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Home :: Infectious Diseases

Chicken Pox

 

Chicken Pox
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Chicken Pox is a highly contagious condition. It affects both of all age groups. It is however a common occurrence amongst children of 3-8 years of age. Immunity for life. Adult chicken pox is rare. But when it occurs it can be a serious attack with complications. Chickenpox spreads in tiny droplets of saliva and nasal mucus coughed out by an infected person. If a woman comes into contact with chickenpox or shingles when pregnant, there's no problem if she's had it before, because this gives your body immunity to it (re-infection is rare). Unlike chickenpox which normally fully settles, shingles may result in persisting post-herpetic neuralgia pain Chickenpox is very common and highly contagious. Approximately 3 million cases occur each year in the United States.

Chickenpox was once considered a rite of passage for most children. Before 1995 -when a vaccine for chickenpox became available in the United States - about 4 million Americans, mostly children, contracted chickenpox each year People who get the virus often develop a rash of spots that look like blisters all over their bodies. The blisters are small and sit on an area of red skin that can be anywhere from the size of a pencil eraser to the size of a dime. Kids can be protected from VZV by getting the chickenpox vaccine, usually between the ages of 12 to 18 months, though sometimes the vaccine is given to older kids, teens, and adults. Symptomatic treatment, with calamine lotion to ease itching and paracetamol (known in the U.S. as acetaminophen) to reduce fever, is widely used. It doesn't do any harm because it's kept under control by the immune system; the part of the body that fights infection. Later in life, viruses remaining dormant in the nerves can reactivate causing localised eruptions of shingles . This occurs particularly in people with compromised immune systems, such as the elderly, and perhaps even those suffering sunburn. However, the chickenpox vaccine is a safe, effective way to prevent chickenpox and its possible complications . The most common reason for the virus to reactivate is getting older. Reactivation of the virus causes a condition called shingles, a painful blistering skin rash that typically occurs on the face, chest or back, in the same area where one or two of the body's sensory nerves travel.

Chickenpox is one of the classic childhood diseases, and one of the most contagious. Chickenpox is caused by a virus called varicella zoster (say: var-uh- seh -luh zas -tur). But the good news is that chickenpox is a common illness for kids and most people get better by just resting like you do with a cold or the flu. Chickenpox is rarely fatal (usually from varicella pneumonia ), with pregnant women and those with depressed immune systems being more at risk. Pregnant women not known to be immune and who come into contact with chickenpox may need urgent treatment as the virus can cause serious problems for the fetus. Most people think of chickenpox as a mild disease -and, for most, it is. Chickenpox usually lasts about two weeks and rarely causes complications. But the disease can be serious, even in healthy children.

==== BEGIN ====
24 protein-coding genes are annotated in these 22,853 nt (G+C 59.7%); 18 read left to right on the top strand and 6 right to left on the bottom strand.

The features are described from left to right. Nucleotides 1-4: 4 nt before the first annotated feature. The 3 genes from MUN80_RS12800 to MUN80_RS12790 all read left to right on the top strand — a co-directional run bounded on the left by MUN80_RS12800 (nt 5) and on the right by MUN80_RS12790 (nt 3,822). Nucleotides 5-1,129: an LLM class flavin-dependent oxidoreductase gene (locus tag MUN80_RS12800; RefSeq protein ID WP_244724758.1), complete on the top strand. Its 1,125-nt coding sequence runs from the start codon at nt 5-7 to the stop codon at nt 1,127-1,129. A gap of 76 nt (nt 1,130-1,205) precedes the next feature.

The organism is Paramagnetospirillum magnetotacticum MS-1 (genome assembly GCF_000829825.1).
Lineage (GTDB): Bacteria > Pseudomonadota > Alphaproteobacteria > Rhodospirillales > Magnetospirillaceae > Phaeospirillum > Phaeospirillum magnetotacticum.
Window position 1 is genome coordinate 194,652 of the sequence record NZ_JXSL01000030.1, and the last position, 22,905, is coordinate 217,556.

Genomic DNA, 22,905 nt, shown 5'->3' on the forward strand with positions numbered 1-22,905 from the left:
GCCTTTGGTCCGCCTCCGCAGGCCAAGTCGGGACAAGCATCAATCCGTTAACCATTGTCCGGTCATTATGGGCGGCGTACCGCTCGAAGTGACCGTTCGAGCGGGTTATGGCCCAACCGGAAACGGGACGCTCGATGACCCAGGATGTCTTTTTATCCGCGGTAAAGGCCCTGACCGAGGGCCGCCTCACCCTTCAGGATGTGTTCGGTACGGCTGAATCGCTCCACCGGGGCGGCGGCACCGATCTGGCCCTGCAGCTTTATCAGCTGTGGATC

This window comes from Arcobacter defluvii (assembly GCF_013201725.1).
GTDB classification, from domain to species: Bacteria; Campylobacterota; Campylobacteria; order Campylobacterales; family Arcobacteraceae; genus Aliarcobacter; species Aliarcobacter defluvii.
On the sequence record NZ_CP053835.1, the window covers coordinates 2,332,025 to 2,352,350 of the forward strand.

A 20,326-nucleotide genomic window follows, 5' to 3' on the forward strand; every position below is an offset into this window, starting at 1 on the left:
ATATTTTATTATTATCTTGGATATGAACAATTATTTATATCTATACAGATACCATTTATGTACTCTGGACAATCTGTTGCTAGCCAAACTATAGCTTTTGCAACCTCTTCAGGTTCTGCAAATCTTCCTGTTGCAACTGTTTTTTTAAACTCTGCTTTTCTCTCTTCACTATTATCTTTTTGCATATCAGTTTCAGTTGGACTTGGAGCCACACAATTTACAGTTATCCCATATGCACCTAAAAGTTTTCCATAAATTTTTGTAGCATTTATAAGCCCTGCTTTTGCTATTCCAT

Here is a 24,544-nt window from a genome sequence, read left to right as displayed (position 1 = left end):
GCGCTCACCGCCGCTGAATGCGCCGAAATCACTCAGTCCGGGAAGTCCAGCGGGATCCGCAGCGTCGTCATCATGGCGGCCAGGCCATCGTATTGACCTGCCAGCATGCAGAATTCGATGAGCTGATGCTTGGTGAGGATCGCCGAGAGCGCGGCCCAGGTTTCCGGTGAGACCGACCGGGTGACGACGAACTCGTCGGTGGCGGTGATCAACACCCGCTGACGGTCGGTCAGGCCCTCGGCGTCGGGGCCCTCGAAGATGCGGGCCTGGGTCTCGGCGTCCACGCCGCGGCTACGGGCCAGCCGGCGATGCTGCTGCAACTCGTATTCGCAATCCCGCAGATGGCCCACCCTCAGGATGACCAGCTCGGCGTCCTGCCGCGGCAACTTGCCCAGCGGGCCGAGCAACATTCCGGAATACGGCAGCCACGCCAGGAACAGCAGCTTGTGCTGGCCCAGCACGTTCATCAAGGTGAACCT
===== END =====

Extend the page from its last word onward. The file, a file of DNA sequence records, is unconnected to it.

Causes of Chicken Pox

The common Causes of Chicken Pox :

  • Chickenpox lesions can become infected, usually from scratching and most frequently with a bacteria called Staphylococcus.
  • The virus is contained in the body fluids and in the lesions of skin and mucosa.
  • Contact with broken chickenpox blisters
  • Inhaling airborne droplets
  • Poor immune system


Symptoms of Chicken Pox

Some common Symptoms of Chicken Pox :

  • Fever
  • Headache and sore throat.
  • Abdominal pain or loss of appetite
  • Little or no appetite.
  • Most of the blisters will heal within 10-14 days, usually with no scarring unless the blisters become infected.
  • New blisters may appear after three to six days.
  • Mild headache
  • General feeling of unease and discomfort (malaise) or irritability
  • Chickenpox lasts 7 to 10 days in children and longer in adults
  • Loss of appetite

Treatment of Chicken Pox

Here is the list of the methods for treating Chicken Pox :

  • The treatment mostly consists of easing the symptoms.
  • Cut the nails short or make the patient wear gloves.
  • Cool compresses applied to blisters may give relief, as may calamine lotion.
  • Keep the patient in cold surroundings, as heat and sweat may make the itching worse.
  • Varicella zoster immune globulin can be given after exposure to chickenpox to reduce its severity in people who are at risk for serious complications.
  • Acetaminophen can be used to treat fever.
  • You can give cool-water baths every 3-4 hours, adding baking soda to the water to calm itching you may also soak in an Aveeno oatmeal bath to soothe itching blisters.
  • In serious cases of chickenpox in people with a weak immune system, aciclovir (eg Zovirax tablets/suspension) , which works specifically against chickenpox, can be used.
  • Acyclovir (a prescription medication used to treat viral infections) may be recommended for people at risk for developing serious complications.